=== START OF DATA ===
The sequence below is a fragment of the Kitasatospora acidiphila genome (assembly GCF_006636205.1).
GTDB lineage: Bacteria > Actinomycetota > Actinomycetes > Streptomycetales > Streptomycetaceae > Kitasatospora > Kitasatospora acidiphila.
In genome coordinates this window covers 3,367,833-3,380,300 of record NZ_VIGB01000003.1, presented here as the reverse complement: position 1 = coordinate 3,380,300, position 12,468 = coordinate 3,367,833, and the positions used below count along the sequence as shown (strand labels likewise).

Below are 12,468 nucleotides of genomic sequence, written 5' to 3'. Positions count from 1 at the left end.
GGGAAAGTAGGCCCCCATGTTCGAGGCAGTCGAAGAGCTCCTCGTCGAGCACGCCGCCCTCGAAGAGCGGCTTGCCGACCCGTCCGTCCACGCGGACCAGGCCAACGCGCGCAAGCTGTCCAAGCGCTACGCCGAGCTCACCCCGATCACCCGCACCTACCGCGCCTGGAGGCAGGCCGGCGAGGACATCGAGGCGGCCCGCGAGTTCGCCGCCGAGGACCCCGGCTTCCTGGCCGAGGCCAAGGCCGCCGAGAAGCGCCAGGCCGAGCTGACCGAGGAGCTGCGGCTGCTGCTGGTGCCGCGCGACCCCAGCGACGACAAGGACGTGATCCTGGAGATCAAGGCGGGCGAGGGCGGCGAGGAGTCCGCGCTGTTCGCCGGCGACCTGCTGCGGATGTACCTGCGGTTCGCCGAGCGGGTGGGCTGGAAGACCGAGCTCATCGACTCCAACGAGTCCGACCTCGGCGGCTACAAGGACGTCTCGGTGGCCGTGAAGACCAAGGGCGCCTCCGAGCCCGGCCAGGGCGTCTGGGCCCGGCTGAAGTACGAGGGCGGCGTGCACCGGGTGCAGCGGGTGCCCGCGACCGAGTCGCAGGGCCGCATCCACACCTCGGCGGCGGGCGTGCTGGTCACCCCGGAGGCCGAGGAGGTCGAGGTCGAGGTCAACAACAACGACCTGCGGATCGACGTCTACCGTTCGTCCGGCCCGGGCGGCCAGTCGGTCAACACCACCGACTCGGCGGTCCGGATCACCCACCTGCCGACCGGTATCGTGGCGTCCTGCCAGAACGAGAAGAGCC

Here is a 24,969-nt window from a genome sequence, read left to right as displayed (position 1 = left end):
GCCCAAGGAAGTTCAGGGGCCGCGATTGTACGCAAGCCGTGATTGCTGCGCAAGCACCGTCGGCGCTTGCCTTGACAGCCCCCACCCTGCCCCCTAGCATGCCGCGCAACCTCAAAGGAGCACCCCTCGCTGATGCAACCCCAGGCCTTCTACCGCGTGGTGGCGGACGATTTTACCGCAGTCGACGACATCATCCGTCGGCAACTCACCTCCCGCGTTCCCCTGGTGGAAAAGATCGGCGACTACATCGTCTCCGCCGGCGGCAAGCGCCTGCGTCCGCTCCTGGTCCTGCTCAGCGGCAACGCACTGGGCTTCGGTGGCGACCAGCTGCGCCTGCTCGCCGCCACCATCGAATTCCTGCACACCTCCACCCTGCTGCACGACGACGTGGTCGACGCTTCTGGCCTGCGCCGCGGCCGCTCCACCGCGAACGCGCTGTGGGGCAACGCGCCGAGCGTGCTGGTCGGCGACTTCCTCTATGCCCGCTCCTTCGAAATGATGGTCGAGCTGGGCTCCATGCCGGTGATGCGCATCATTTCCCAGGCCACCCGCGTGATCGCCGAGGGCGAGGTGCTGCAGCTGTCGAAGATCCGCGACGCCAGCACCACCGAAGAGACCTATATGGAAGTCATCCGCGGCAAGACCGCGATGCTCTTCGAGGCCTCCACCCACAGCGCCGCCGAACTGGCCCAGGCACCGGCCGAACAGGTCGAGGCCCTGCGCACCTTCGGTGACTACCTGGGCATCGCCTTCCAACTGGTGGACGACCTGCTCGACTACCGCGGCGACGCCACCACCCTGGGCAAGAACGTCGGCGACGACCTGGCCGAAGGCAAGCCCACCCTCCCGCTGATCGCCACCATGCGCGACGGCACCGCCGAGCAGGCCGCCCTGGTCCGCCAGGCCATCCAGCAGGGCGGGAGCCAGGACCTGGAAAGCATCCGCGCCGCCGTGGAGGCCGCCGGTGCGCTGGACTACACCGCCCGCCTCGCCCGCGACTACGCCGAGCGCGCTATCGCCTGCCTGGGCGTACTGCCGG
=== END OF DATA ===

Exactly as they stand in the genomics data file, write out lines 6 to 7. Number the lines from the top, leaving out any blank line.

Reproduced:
Here is a 24,969-nt window from a genome sequence, read left to right as displayed (position 1 = left end):
GCCCAAGGAAGTTCAGGGGCCGCGATTGTACGCAAGCCGTGATTGCTGCGCAAGCACCGTCGGCGCTTGCCTTGACAGCCCCCACCCTGCCCCCTAGCATGCCGCGCAACCTCAAAGGAGCACCCCTCGCTGATGCAACCCCAGGCCTTCTACCGCGTGGTGGCGGACGATTTTACCGCAGTCGACGACATCATCCGTCGGCAACTCACCTCCCGCGTTCCCCTGGTGGAAAAGATCGGCGACTACATCGTCTCCGCCGGCGGCAAGCGCCTGCGTCCGCTCCTGGTCCTGCTCAGCGGCAACGCACTGGGCTTCGGTGGCGACCAGCTGCGCCTGCTCGCCGCCACCATCGAATTCCTGCACACCTCCACCCTGCTGCACGACGACGTGGTCGACGCTTCTGGCCTGCGCCGCGGCCGCTCCACCGCGAACGCGCTGTGGGGCAACGCGCCGAGCGTGCTGGTCGGCGACTTCCTCTATGCCCGCTCCTTCGAAATGATGGTCGAGCTGGGCTCCATGCCGGTGATGCGCATCATTTCCCAGGCCACCCGCGTGATCGCCGAGGGCGAGGTGCTGCAGCTGTCGAAGATCCGCGACGCCAGCACCACCGAAGAGACCTATATGGAAGTCATCCGCGGCAAGACCGCGATGCTCTTCGAGGCCTCCACCCACAGCGCCGCCGAACTGGCCCAGGCACCGGCCGAACAGGTCGAGGCCCTGCGCACCTTCGGTGACTACCTGGGCATCGCCTTCCAACTGGTGGACGACCTGCTCGACTACCGCGGCGACGCCACCACCCTGGGCAAGAACGTCGGCGACGACCTGGCCGAAGGCAAGCCCACCCTCCCGCTGATCGCCACCATGCGCGACGGCACCGCCGAGCAGGCCGCCCTGGTCCGCCAGGCCATCCAGCAGGGCGGGAGCCAGGACCTGGAAAGCATCCGCGCCGCCGTGGAGGCCGCCGGTGCGCTGGACTACACCGCCCGCCTCGCCCGCGACTACGCCGAGCGCGCTATCGCCTGCCTGGGCGTACTGCCGG